NEW YORK -- More than 17 years of training together, superb coaching and choreography, and good, old-fashioned hard work led Meryl Davis and Charlie White to the first U.S. ice dance gold at the Sochi 2014 Olympic Winter Games.
A good night’s sleep didn’t hurt, either.
That’s where United States Olympic Committee sponsor airweave, the top-selling brand of premium bedding toppers and pillows in Japan, came in.
airweave’s innovative products are made of three-dimensional, entwined resin fibers, with air occupying more than 90 percent of the material. The ergonomic, breathable design and highly resilient material allows users to roll over easily, and maintain a deep and restorative sleep.
Mao Asada, a 2010 Olympic silver medalist in figure skating from Japan, a huge star in her native country, introduced Davis and White to the mattress toppers when the Michigan natives traveled to Japan to perform in Asada’s ice show.
“The first year we did Mao’s show, in 2011 or 2012, she arranged for everyone in the cast to get a free travel topper,” Davis said at the grand opening of airweave’s store in the fashionable Manhattan neighborhood of Soho on Wednesday. “It gave us a great night’s sleep and it was great to use on the run. We became huge fans.”
When the skaters headed to Sochi last February for their second Winter Games (they won a silver medal in Vancouver in 2010), they brought airweave travel mattress toppers, rolled up snugly in carry cases, with them. They weren’t alone: nearly one-third of medal-winning athletes at the Sochi Games were members of teams given mattress toppers by airweave.
In Sochi, Davis and White added two Olympic medals to their résumé, including gold in the individual ice dance event and a bronze in the team event, featuring the top 10 figure skating countries.
“Many Olympic committees use airweave,” Motokuni Takaoka, the company’s president and CEO, said. “We told Lisa Baird (USOC’s chief marketing officer) we wanted to provide mattress toppers to Team USA. Of course, the muscle density of all athletes is not the same, so we supplied (customized) toppers for each.”
Takaoka created airweave nearly a decade ago when he took over his uncle’s company manufacturing fishing nets and lines. After discovering that the resin used in production had previously been used in mattress stuffing, he was inspired to create the mattress toppers.
In 2007, Takaoka brought 40 airweave mattress toppers to the Japan Institute of Sports Sciences, to be tested by athletes. Many Japanese Olympians asked for mattress toppers to take to the Beijing 2008 Olympic Games, so Takaoka produced a portable version. After the strong response, he ordered additional testing at Tokyo’s Waseda University, as well as Stanford University, to help further refine the product.
In Sochi, Davis and White won gold with a stirring free dance set to Rimsky-Korsakov’s “Scheherazade,” the tale of a young bride who postpones her execution by keeping her Sultan husband enraptured each night by her storytelling. But while “Scheherazade” stayed up weaving stories, the skaters knew they needed eight good hours of sleep before tackling the demanding, four-minute program.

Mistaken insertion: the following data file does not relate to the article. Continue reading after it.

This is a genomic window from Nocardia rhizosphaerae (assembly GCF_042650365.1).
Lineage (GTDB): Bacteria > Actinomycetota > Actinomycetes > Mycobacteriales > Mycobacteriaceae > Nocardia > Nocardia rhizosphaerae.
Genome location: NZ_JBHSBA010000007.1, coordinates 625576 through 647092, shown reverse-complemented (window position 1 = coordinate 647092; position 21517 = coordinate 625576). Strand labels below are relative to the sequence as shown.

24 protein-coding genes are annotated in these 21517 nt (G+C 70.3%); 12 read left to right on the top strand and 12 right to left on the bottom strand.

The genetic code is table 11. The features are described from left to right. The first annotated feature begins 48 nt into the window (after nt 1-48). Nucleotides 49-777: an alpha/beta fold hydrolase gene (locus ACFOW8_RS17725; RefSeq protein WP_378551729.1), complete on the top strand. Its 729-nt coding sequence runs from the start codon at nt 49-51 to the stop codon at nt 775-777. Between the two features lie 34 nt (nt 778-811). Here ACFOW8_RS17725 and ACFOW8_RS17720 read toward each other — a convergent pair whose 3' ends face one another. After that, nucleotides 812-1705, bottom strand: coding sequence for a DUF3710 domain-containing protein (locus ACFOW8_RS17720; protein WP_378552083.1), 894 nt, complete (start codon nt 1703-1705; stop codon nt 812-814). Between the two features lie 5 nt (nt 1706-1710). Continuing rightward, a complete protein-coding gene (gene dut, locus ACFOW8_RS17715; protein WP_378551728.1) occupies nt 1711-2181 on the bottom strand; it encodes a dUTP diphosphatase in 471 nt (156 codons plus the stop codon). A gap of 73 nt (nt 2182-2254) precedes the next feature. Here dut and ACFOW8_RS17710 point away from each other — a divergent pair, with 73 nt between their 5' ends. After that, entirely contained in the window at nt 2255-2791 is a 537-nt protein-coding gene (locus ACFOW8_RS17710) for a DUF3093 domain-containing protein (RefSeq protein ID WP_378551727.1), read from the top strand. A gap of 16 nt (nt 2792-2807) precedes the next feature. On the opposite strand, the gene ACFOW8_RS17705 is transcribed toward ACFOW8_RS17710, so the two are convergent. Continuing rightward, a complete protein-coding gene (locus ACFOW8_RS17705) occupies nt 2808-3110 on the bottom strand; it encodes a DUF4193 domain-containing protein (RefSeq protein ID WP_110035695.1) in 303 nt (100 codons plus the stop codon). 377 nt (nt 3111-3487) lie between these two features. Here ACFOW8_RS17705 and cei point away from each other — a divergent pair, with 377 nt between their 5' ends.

“Just knowing when we got to the Olympics, we would be sleeping on something we are familiar with, was incredibly comforting,” Davis said.
“It was very, very helpful to our mindset,” White said. “It’s always challenging to travel to different cities and get enough sleep, and it was so refreshing to have that consistency.”
Lindsay Thornton, a USOC senior sport psychophysiologist, thinks it’s difficult to overestimate how important proper sleep is to elite athletes.
“It is an essential and often under-utilized recovery modality in sport performance,” Thornton said. “When athletes regularly get adequate, quality sleep, they can minimize the negative effects of training and travel-related fatigue on performance, and execute world-class performance when it counts.”
When Takaoka heard about Davis and White’s devotion to his company’s products, the skaters were invited onboard as brand ambassadors. (Fellow U.S. figure skating team bronze medalist Gracie Gold is also a brand ambassador.) The avid sportsman jets all over the world watching the skaters, as well as tennis pro Kei Nishikori; golfers Bubba Watson and Paula Creamer; and other airweave brand ambassadors and users.
“Our product fully supports athletes’ bodies when they sleep,” Takaoka said. “You can change positions very easily, without using many muscles. You can rotate easily. Athletes can recover from tough training and competition.”
airweave has operated in Japan for seven years, with 140 shops inside department stores as well as an e-commerce site. The Soho site is its first stand-alone “bricks-and-mortar” store.
“We are thrilled airweave chose New York City for the home of its first retail store and flagship location,” said the USOC’s Baird. “Our athletes have responded well to airweave’s bedding toppers, and this is an exciting opportunity to increase the visibility of our partner’s phenomenal product.”
The Soho location won’t be the sole U.S. store for long.
“The buzz has been so incredible, we’re adding two more New York stores by the end of the year,” Allen Cohen, airweave’s communications director, said. “We’re also planning stores in other cities, including Miami and Los Angeles.”
Of course, Olympic athletes aren’t the only ones who can benefit from airweave technology. Takaoka, who hails from the bustling Nagoya, one of Japan’s largest cities, is thrilled to bring his brainchild to citizens of the city that never sleeps.
“Soho is full of my kind of people,” he said. “They are very busy, and they need a good night’s rest.”